By Bayla Sheva Brenner
Children born in the post-Holocaust era of the 1940s, 50s and 60s grew up knowing their parents had gone through hell on earth. The ghosts of murdered grandparents, aunts, uncles and siblings loomed large in their homes by their very absence. Sounds like an atmosphere ripe for major crises in faith. Yet, from many of the survivors who either lacked the strength to believe in a benevolent God or to observe His Torah came offspring who have picked up the discarded baton and enthusiastically embraced observant Judaism. I am one of those who chose to reclaim my heritage and have always wondered if there were more like me. These are the stories of survivors’ sons and daughters whose struggle with faith led to consequential life choices.
The “2Gs,” (the generation after the Holocaust) as many of us refer to ourselves, span a two-decade age range. Some of us were born in war-torn Europe, some smack dab in Middle America, but we all share basic commonalities that helped shaped our sensibilities about what it means to be in a world that could suddenly and brutally fall apart. We felt different, because our parents were different.
Born in the Bronx, New York, and raised in the Rego Park section of Queens, Allen Kolber remembers himself as a nervous and fearful child. “I was obsessed with the Holocaust,” he says. “By the time I was eight, I had amassed a whole collection of Holocaust material. I was trying to understand my father’s experience.”
His father had grown up in Sanz, Poland, and was nineteen when the war began. On Yom Kippur 1939, the Germans dragged the Jews out of the shul across the street from his home and brazenly cut off their beards. “My father decided then and there that he was leaving,” says Kolber. “He told his parents they should do the same, but they resisted. He convinced a brother and sister to join him and together they traveled to Soviet-controlled Lemberg.” The Soviets then shipped them to a labor camp in Siberia. “My father went through the war with a pouch around his neck that contained five photos of his family. Except for the brother and sister [with whom he had fled], his parents, two brothers with their families and another sister were murdered.”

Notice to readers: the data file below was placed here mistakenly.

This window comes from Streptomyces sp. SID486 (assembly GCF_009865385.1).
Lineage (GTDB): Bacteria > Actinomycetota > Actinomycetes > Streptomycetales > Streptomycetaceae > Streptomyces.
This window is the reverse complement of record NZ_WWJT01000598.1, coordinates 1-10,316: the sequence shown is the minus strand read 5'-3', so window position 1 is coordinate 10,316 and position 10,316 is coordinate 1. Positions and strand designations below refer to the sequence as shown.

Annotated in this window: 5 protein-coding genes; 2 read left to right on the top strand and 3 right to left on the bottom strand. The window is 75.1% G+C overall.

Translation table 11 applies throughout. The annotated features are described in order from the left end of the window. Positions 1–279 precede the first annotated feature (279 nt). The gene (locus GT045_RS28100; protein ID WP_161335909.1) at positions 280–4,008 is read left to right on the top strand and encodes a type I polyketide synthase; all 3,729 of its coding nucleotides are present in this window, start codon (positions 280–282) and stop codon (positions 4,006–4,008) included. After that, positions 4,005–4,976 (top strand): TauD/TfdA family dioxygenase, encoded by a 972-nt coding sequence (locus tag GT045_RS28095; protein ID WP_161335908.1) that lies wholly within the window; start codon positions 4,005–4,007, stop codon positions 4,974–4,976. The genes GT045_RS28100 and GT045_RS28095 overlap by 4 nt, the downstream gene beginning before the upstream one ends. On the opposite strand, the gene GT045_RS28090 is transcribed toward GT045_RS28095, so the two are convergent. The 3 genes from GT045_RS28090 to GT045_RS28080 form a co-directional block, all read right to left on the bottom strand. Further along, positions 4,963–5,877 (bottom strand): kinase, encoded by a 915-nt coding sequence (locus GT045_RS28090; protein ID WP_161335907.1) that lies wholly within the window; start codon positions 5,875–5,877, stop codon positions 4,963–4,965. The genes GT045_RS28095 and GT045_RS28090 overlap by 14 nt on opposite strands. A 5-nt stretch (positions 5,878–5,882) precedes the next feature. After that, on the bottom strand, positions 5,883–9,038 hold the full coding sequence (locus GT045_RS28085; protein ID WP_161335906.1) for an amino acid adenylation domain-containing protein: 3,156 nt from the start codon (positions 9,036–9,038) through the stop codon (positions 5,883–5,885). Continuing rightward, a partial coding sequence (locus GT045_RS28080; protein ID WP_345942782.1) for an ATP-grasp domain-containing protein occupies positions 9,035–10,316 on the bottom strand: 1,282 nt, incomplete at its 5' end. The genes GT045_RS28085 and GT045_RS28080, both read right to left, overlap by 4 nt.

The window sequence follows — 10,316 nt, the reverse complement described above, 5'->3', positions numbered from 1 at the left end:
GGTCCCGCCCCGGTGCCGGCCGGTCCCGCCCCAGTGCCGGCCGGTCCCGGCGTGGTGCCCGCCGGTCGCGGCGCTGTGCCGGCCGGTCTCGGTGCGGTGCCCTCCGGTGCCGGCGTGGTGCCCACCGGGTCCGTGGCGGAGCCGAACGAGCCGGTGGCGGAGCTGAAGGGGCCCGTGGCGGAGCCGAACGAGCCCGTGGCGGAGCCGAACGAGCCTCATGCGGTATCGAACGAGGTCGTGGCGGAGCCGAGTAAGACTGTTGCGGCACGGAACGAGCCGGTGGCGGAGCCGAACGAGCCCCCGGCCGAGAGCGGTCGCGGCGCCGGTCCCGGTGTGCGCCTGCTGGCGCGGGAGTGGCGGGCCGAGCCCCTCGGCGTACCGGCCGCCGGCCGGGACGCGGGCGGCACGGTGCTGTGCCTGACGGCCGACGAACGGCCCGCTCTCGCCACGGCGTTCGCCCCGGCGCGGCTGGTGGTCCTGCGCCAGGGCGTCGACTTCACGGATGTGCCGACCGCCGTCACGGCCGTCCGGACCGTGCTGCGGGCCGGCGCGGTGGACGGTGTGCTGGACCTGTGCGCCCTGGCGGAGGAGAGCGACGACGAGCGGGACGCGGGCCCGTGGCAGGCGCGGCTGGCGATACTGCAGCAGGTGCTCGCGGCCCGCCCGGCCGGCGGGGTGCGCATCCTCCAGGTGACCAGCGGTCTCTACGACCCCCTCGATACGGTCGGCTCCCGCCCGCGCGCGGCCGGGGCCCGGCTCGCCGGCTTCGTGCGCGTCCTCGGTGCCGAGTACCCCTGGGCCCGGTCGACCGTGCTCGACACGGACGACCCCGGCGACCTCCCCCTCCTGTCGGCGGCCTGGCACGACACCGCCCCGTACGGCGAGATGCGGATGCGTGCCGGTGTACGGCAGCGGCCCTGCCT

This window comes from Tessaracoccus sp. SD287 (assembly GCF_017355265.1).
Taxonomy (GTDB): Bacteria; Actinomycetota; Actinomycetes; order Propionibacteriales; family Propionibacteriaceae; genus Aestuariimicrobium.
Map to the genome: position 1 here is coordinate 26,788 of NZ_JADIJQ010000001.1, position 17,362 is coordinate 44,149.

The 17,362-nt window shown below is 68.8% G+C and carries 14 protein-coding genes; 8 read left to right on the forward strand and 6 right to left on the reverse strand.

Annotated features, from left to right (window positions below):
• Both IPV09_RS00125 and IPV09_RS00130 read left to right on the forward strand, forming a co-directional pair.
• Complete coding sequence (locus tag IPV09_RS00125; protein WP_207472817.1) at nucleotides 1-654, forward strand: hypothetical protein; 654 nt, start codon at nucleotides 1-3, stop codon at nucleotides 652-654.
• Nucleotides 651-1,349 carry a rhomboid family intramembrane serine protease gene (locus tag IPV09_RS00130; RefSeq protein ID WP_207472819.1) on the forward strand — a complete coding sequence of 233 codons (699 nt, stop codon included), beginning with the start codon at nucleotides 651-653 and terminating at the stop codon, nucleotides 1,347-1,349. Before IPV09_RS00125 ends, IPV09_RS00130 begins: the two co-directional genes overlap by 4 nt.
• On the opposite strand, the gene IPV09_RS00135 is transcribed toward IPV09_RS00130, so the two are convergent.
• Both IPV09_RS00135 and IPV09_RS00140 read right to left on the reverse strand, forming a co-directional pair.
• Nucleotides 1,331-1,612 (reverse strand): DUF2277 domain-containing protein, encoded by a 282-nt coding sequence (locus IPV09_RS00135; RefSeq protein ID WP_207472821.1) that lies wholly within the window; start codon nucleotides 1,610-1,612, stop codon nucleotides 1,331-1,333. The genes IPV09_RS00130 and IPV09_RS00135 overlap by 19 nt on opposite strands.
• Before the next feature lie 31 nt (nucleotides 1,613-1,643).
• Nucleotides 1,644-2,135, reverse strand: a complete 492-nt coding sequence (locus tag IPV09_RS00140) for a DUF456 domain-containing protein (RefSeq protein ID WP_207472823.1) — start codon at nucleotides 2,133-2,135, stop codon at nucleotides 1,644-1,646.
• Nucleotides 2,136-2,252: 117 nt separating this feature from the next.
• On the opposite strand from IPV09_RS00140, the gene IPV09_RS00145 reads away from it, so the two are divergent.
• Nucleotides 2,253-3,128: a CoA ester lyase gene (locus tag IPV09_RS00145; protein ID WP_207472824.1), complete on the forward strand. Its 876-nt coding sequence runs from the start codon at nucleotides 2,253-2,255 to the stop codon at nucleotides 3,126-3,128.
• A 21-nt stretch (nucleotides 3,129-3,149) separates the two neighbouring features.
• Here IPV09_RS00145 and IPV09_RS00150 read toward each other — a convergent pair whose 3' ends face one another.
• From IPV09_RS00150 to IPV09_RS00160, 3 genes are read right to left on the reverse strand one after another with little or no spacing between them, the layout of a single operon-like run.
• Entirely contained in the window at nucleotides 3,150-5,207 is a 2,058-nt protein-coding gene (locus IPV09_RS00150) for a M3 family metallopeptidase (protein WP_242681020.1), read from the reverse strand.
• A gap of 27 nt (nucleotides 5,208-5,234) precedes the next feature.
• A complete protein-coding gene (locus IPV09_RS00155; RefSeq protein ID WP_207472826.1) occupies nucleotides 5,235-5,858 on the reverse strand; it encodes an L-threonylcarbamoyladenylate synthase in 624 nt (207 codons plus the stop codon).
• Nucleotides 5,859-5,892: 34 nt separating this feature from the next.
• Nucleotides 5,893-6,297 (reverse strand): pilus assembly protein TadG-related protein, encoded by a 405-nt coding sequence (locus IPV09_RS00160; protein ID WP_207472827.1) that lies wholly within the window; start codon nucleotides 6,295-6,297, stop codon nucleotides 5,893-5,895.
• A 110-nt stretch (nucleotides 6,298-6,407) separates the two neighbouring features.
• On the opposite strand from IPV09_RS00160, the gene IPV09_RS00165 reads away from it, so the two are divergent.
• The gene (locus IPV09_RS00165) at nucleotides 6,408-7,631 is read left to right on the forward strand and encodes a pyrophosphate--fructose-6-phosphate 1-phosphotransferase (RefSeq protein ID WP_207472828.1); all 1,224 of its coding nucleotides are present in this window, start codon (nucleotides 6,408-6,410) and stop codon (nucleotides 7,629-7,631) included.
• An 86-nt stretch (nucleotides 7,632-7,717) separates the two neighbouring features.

Although his parents were raised in Torah-observant homes, Kolber, forty-six, was not. “Judaism [in our home] was defined by the Holocaust,” he says. “My Jewish identity was the European Holocaust identity. It wasn’t about a relationship with God or learning Torah.”
If there was any indication of his father being religious before the war, he “lost it completely afterwards.”
“He wasn’t anti-religious,” says Kolber. “[In fact,] he spoke about [his life in the shtetl] with fondness. He remembers going to cheder as a five-year-old, but doesn’t [seem to] know any of the Jewish practices. [Yet], in the photograph I have of his parents, his mother is wearing a sheitel and his father is wearing a koppel [kippah].”